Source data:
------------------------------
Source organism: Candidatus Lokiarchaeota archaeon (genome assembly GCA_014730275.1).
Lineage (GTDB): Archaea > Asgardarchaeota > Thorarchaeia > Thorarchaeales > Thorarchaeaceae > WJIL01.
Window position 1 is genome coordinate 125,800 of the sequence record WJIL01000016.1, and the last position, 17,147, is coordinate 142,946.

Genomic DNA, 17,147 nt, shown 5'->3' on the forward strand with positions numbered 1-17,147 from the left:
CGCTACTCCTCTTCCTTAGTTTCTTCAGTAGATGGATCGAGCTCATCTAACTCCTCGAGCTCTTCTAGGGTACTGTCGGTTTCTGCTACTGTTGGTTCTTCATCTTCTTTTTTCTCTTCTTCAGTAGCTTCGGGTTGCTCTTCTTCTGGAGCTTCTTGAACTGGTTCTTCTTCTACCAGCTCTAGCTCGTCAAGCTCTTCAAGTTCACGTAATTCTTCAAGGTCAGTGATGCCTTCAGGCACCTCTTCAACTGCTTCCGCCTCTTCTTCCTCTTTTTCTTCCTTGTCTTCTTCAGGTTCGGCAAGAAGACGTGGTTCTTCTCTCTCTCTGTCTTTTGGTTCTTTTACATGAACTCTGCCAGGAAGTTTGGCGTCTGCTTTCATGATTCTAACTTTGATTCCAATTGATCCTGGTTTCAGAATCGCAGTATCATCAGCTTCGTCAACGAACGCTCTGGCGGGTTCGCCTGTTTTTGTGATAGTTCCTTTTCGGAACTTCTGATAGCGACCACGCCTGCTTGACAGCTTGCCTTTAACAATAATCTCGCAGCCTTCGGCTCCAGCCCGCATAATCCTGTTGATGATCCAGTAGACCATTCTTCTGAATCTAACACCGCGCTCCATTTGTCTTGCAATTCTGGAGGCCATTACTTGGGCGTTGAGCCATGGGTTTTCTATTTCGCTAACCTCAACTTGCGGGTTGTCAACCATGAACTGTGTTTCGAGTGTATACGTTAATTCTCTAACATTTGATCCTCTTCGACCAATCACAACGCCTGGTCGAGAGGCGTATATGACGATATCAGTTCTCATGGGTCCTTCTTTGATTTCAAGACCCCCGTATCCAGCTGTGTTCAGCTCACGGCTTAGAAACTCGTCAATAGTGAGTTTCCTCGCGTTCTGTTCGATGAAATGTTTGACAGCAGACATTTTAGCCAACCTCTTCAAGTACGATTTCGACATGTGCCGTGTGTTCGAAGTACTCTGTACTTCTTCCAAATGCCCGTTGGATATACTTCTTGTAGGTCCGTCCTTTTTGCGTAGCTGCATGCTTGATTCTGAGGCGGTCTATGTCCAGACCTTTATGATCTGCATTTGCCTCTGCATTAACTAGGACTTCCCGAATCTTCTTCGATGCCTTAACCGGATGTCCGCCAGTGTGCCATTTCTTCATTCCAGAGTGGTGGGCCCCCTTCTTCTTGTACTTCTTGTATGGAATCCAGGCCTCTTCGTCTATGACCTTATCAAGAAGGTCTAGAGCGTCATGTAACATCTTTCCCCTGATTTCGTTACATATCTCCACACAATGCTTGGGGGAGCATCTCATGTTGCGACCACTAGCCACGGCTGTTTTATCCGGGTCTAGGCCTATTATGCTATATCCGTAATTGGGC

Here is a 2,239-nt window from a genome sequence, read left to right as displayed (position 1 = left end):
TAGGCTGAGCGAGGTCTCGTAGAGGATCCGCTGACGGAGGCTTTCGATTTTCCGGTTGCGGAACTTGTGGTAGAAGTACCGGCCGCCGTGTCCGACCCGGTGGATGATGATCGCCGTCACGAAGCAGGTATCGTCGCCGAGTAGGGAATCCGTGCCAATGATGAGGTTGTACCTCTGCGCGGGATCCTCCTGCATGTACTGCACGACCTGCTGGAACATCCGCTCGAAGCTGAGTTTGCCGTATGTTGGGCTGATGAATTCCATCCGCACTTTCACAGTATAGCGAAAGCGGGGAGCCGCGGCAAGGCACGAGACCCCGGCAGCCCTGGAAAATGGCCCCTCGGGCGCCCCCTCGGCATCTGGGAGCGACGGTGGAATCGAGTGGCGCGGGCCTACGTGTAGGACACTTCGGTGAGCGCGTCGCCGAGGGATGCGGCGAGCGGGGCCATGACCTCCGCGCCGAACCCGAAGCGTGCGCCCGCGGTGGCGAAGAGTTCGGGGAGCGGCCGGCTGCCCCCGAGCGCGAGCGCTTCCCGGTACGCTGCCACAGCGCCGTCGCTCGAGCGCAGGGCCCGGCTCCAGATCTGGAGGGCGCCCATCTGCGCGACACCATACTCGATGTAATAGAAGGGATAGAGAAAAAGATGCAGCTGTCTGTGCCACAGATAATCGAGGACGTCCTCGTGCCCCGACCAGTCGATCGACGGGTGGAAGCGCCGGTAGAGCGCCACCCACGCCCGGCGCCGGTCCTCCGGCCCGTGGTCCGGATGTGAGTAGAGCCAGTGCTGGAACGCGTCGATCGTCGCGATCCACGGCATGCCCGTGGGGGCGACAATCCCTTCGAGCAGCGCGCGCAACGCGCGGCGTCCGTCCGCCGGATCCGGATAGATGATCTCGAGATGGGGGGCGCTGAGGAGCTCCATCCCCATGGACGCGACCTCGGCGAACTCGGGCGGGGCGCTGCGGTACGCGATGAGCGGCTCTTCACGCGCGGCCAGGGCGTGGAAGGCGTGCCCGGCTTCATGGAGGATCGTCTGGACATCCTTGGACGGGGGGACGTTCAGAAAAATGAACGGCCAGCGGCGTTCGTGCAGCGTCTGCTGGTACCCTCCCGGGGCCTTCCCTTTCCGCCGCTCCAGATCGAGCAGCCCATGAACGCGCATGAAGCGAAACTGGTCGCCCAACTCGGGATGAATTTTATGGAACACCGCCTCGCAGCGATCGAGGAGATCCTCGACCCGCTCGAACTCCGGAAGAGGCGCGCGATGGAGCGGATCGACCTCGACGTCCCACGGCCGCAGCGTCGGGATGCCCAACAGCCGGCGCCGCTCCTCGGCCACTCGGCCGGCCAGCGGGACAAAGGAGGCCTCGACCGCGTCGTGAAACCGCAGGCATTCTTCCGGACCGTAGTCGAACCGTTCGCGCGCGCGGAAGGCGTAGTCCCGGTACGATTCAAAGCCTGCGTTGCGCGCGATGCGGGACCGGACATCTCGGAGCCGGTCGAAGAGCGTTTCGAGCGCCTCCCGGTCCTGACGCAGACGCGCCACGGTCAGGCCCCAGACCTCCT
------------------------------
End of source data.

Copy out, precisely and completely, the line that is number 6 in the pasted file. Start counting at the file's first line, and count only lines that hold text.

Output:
Here is a 2,239-nt window from a genome sequence, read left to right as displayed (position 1 = left end):